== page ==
Women’s History Month is celebrated every March – including International Women’s Day on 8th March – to highlight the amazing achievements of women throughout history and today. Get to know some fantastic female characters and real-life role models by reading all about them in this month’s recommended stories and non-fiction.
It’s Not Fair
Oxford Reading Tree Biff, Chip and Kipper Stories
Oxford Level 5 (Reception-Year 2/P1-3)
Biff learns about the legend of King Arthur at school. Keen to be a knight herself, the magic key takes her back in time, but she’s furious when she’s told she can’t be a knight because she’s a girl. Can her modern skills and determination help her become a knight of the round table?
Take a look at the whole Oxford Reading Tree Biff, Chip and Kipper Stories: Level 5 More Stories A pack or buy It’s Not Fair on Amazon.
Pick Your Queen!
Oxford Reading Tree inFact
Oxford Level 8 (Year 1–3/P2–4)
Elizabeth I and Queen Victoria lived centuries apart, they both had a huge impact on their times. This fact-filled book will allow your class to compare the lives of two of the most famous women from English history. Will they choose jelly or cake? Is a pet bear better than lots of dogs? It’s time to pick your queen!
Oxford Reading Tree Traditional Tales
Oxford Level 9 (Year 1–3/P2–4)
This retelling of the ancient Chinese story, which was originally told as a poem, might already be familiar to some children who have watched the film. This captivating version, adapted by Michael Morpurgo, has been retold so that they can read it themselves and rediscover the story of the brave girl who has to pretend to be a boy to go and fight for her country.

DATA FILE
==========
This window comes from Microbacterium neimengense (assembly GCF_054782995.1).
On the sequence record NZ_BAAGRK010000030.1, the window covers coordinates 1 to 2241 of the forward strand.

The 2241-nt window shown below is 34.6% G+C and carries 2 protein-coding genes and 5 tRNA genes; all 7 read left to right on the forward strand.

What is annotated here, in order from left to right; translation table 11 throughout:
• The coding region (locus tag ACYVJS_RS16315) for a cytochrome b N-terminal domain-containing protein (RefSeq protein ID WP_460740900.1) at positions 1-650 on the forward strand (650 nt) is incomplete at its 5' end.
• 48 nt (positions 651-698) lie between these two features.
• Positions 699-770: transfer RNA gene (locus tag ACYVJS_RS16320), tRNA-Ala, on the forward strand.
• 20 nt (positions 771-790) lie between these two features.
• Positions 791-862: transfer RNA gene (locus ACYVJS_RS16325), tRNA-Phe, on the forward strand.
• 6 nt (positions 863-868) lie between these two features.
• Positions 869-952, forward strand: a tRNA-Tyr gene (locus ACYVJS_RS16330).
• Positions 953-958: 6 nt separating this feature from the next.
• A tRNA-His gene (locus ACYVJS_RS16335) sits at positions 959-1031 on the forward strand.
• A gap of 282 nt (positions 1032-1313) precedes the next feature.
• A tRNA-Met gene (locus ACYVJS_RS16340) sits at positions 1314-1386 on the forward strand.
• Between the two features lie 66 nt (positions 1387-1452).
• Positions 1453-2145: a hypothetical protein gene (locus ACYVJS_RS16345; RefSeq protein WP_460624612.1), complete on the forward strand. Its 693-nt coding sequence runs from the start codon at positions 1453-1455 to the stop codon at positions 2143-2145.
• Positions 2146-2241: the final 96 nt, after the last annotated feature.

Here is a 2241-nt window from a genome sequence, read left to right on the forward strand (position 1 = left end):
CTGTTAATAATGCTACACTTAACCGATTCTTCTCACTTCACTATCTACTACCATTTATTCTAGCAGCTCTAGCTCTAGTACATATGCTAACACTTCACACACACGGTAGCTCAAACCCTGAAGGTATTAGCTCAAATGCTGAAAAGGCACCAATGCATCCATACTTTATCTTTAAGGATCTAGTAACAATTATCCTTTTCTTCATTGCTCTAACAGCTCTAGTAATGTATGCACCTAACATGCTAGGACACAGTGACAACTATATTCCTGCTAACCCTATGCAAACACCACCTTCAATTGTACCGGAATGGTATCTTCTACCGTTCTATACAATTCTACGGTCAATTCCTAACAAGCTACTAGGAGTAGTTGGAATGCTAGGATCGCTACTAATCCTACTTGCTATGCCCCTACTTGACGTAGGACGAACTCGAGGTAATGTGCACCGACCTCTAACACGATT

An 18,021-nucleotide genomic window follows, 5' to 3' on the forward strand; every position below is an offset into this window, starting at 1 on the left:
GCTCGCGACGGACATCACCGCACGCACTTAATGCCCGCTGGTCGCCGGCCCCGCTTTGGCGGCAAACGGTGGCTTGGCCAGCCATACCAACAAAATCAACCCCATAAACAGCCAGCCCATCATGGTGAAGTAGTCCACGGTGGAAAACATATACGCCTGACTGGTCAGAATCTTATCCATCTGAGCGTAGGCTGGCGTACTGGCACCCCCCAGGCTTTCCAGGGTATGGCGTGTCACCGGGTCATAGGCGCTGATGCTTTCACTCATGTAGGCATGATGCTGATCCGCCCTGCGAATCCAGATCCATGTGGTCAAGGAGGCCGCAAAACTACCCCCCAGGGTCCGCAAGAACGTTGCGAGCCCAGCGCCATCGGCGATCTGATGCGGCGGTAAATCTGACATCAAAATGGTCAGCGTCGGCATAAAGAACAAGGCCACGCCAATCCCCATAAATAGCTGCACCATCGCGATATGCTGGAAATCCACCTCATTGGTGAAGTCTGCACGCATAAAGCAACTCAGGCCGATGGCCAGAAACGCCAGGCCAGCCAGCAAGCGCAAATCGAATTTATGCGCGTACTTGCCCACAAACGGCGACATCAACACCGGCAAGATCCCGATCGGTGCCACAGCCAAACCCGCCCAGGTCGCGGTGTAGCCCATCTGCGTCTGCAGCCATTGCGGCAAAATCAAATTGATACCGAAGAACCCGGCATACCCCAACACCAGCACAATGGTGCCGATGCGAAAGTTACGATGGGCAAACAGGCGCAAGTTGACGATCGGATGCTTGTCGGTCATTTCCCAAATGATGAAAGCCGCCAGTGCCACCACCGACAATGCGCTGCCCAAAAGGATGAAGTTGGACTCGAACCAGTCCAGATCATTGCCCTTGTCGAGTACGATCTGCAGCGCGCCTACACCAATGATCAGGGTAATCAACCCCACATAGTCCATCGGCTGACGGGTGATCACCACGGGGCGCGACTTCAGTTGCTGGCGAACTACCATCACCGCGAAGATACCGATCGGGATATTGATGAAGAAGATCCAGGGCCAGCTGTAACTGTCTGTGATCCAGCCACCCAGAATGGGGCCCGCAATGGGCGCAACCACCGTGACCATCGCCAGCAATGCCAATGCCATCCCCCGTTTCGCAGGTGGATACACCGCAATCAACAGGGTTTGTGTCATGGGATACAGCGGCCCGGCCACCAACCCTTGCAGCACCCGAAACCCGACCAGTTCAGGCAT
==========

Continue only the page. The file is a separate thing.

Take a look at the whole Oxford Reading Tree Traditional Tales Level 9 pack or buy Mulan on Amazon.
Zaha Hadid: Building the Future
Oxford Level 10 (Year 2–4/P3–5)
Get to know the mind behind some of the most impressive buildings around the world in this guide through the creative career of award-winning architect, the late and great Zaha Hadid. Featuring stunning photographs of her imaginative creations, and the background to how she became the best in her field, it’s a great way to inspire girls to pursue careers in STEM.
Oxford Reading Tree inFact
Oxford Level 11 (Year 2–4/P3–5)
Unlike superheroes, real heroes don’t have special powers! Meet two very special women who became heroes by standing up for their beliefs: Emily Davison and Rosa Parks. Discover their inspiring stories of determination, and the impact they had on suffrage and civil rights respectively, in this fascinating biography.
Grace the Pirate
Oxford Level 14 (Year 3–5/P4–6)
If you’re looking for a feisty female character, look no further than Grace Barry! From surviving a shark attack and taking up residence on a desert island, to becoming a pirate captain, her bravery and determination is second to none. What’s more, this book includes fascinating historical facts about a pair of real-life female pirates who sailed together in the early 18th century.
Maggie Aderin-Pocock: Space Scientist
Oxford Level 16 (Year 4–6/P5–7)
In the final biography in our list – which is another great one for inspiring girls to pursue careers in STEM – meet Maggie Aderin-Pocock, space scientist extraordinaire! Find out all about Maggie’s career travelling around the world and what drove her to succeed, and discover lots of fun facts about women in space.
Take a look at the whole Treetops inFact Levels 16–17 pack or buy Maggie Aderin-Pocock: Space Scientist on Amazon.
Oxford Level 20 (Year 5–7/P6–S1)
Older, independent readers will be completely absorbed by this powerful novel about identity and loyalty that’s set in the time of Boudicca’s uprising against the Romans. With a central theme of tolerance and understanding it’s all about reaching a hand out across cultural divides against the backdrop of the rise and fall of the woman who took on the Roman Empire.
We hope those wonderful women inspire your class this Women’s History Month – and beyond!
You might also be interested in these reading recommendations from children’s author Joanna Nadin, over on Oxford Owl, which are ideal to share with parents. Read the blog: How to build a girl – books to inspire, encourage, or just reassure your daughter >
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